A simulation is the imitation of the operation of a real world process or system over time.
The behaviour of the system as it evolves over time is studied by developing a simulation model.
This model usually takes the form of a set of assumptions concerning the operation of the system. These assumptions are expressed in mathematical, logical, and symbolic relationships between the entities, or objects of interest, of the system. Once developed and validated, a model can be used to investigate a wide variety of "what-if" questions about the real world system.
Steps in a Simulation Study:
Every study should begin with a statement of the problem. If the statement is provided by the policy makers, or those that have the problem, the analyst must ensure that the problem being described is clearly understood. If the problem is being developed by the analyst, it is important that the policy makers understand and agree with the formulation.
2.Setting of objectives and overall project plan:
The objective indicates the questions to be answered by simulation. At this point a determination should be made concerning whether simulation is the appropriate methodology for the problem as formulated and objectives as state. Assuming it is decided that simulation is appropriate; the overall project plan should include a statement of the alternative systems to be considered, and a method for evaluating the effectiveness of these alternatives. It should also include the plan for the study in terms of the number of people involve, the cost of the study, and the number of days required to accomplish each phase of work with the anticipated results at the end of each stage.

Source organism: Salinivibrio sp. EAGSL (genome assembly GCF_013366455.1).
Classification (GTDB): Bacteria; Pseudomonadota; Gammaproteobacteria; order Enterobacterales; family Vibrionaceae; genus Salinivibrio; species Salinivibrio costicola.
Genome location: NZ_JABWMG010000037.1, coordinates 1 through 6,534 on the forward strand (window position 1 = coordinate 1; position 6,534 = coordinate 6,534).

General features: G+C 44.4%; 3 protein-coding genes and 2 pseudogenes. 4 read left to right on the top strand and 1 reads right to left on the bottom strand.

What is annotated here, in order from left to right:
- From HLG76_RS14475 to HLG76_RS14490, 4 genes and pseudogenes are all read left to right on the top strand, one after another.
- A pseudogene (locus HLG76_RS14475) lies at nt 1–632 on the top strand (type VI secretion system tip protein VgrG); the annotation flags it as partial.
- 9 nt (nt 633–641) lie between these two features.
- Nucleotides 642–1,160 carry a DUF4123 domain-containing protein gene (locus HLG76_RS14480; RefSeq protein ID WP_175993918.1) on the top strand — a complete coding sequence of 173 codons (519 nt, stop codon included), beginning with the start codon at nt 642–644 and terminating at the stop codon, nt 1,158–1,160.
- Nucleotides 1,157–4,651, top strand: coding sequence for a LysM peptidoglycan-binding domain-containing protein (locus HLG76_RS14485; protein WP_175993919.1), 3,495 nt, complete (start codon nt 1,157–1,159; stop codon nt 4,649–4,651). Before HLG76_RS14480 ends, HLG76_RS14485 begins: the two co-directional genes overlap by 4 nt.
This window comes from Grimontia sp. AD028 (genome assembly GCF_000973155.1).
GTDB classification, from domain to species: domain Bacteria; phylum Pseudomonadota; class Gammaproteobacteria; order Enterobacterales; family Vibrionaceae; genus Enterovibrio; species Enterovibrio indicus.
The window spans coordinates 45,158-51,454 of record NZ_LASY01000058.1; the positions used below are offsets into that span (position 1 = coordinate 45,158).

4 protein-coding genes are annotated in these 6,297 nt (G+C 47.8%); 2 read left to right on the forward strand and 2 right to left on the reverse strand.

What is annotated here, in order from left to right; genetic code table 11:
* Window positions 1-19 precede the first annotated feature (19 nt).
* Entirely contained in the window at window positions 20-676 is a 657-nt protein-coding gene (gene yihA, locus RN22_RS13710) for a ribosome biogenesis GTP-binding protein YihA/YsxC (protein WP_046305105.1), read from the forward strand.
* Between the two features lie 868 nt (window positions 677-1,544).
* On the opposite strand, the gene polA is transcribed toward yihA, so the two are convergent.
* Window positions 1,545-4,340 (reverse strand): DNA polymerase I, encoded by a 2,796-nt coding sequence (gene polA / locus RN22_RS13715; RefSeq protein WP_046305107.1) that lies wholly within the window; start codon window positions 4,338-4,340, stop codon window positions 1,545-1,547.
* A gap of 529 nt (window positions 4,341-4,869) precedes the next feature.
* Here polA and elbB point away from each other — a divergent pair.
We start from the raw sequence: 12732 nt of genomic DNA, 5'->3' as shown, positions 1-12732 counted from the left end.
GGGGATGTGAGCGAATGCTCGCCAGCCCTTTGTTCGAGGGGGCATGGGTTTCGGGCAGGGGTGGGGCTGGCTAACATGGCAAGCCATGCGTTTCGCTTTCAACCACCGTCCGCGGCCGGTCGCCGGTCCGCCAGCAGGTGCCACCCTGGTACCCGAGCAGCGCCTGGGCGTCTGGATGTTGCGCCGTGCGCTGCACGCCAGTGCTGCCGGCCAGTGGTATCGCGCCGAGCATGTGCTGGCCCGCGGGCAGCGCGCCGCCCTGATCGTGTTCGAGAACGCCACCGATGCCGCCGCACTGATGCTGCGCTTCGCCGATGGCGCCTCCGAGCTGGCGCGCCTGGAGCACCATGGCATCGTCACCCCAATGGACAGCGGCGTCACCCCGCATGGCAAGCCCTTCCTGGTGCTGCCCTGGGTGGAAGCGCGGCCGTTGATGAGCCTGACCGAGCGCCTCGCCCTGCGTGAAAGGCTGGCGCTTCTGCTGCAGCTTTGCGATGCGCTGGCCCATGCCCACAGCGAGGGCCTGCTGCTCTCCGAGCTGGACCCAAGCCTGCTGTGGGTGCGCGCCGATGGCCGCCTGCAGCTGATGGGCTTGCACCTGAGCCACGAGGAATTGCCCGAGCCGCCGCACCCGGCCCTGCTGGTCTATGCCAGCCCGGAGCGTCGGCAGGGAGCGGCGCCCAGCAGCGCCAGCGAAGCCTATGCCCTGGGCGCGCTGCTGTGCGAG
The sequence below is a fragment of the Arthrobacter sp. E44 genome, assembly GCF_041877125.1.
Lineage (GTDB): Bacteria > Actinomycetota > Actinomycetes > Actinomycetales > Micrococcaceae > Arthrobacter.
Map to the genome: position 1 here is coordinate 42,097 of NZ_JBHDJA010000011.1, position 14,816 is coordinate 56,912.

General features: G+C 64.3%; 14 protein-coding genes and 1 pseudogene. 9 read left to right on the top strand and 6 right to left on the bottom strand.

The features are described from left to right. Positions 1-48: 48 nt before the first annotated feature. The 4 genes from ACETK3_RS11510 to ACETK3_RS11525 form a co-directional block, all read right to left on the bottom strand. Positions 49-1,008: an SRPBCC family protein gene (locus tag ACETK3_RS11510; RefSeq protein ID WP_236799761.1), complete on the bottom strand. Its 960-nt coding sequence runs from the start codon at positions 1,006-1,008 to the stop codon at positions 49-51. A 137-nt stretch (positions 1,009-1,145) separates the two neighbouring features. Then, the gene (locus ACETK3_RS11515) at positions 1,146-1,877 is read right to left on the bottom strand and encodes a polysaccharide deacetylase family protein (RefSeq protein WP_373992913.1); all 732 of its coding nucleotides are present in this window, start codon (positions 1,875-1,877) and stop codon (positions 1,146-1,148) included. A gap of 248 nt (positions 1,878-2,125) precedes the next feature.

The construction of a model of the system is problem as much art as science. The art of modelling is enhanced by an ability to abstract the essential features of a problem, to select and modify basic assumptions that characterize the system, and then to enrich and elaborate the model until a useful approximation results. Thus it is best to start with a simple model and build toward greater complexity. However, the model complexity need not exceed that required to accomplish the purposes for which the model is intended. It is not necessary to have a one-to-one mapping between the model and the real system.
There is a constant interplay between the construction of the model and the collection of the needed input data. As the complexity of the model changes, the required data elements may also change. Also, since data collection takes such a large portion of the total time required to perform a simulation, it necessary to begin it as early as possible, usually together with early stages of the model building.
Since most real world systems result in models that require a great deal of information storage and computation, the model must be entered into a computer-recognizable format. We use the term "program". The modeller must decide whether to program the model in a simulation language such as Arena, GPSS/H, SUMUL8, ProModel, AutoModel, CISM, and etc, or to use special-purpose simulation software.
Verification is refers to the process of ensuring that the model is free from logical errors; that it does what it is intended to do.
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